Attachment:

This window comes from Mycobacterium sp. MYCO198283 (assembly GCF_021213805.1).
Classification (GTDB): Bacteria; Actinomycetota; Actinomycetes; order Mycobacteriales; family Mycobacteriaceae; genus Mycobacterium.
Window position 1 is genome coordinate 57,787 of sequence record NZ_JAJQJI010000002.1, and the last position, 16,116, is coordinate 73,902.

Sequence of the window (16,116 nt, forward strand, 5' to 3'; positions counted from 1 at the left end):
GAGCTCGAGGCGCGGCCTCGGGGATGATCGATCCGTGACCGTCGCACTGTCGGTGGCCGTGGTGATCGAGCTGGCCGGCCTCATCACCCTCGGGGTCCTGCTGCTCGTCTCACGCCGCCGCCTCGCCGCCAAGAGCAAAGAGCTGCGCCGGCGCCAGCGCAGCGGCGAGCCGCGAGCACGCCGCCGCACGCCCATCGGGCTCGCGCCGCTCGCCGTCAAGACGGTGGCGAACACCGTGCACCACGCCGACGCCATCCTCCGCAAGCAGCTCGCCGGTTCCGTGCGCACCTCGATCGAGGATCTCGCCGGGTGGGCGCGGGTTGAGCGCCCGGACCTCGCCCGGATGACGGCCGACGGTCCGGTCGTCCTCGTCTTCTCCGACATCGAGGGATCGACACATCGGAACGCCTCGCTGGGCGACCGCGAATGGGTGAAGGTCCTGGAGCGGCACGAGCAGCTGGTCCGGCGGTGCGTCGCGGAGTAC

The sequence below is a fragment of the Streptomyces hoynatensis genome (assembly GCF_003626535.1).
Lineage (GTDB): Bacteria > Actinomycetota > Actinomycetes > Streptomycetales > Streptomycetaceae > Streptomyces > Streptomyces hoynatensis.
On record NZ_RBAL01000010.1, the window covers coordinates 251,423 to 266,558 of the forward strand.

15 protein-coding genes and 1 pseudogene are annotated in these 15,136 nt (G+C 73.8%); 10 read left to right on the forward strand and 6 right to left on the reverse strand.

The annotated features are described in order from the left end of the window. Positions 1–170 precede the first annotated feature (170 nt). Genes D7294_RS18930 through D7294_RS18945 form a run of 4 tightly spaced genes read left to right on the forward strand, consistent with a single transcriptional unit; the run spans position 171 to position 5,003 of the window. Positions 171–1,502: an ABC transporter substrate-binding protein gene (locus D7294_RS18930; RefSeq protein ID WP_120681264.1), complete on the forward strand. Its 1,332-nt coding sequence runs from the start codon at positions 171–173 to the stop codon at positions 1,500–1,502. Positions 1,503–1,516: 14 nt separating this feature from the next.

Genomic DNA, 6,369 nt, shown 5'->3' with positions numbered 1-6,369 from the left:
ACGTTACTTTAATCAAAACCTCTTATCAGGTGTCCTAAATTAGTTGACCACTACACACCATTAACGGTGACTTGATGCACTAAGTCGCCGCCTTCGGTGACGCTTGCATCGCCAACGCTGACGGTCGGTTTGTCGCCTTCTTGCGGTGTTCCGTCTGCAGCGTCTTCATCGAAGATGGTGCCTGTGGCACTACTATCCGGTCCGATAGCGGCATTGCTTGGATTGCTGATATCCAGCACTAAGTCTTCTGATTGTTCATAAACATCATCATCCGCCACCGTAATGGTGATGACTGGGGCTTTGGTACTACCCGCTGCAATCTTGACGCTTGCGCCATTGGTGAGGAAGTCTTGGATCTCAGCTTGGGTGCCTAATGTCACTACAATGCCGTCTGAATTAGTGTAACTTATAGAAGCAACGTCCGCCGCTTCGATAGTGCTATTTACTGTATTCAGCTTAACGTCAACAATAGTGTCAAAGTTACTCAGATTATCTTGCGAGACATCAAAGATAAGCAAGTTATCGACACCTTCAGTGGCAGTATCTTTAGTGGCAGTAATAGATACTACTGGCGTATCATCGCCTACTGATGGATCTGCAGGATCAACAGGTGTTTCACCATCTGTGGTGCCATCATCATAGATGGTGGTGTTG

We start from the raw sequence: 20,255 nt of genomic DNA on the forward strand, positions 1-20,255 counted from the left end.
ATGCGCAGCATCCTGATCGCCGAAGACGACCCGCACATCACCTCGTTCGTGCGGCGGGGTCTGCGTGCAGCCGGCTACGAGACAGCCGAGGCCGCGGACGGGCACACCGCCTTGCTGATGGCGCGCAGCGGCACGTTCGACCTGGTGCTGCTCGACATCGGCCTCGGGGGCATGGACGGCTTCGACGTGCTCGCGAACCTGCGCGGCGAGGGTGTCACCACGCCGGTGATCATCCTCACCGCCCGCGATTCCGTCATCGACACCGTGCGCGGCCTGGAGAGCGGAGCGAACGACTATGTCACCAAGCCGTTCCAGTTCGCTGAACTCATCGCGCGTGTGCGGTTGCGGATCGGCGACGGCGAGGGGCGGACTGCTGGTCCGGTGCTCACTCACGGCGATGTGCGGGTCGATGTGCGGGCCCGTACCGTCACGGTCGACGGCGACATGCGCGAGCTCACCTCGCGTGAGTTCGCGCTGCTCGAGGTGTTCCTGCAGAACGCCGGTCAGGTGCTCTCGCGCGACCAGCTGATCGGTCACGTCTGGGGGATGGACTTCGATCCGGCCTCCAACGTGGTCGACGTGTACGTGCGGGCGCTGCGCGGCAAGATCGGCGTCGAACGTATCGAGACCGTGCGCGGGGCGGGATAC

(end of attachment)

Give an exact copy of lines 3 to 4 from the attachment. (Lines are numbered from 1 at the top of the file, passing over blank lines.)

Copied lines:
Window position 1 is genome coordinate 57,787 of sequence record NZ_JAJQJI010000002.1, and the last position, 16,116, is coordinate 73,902.

Sequence of the window (16,116 nt, forward strand, 5' to 3'; positions counted from 1 at the left end):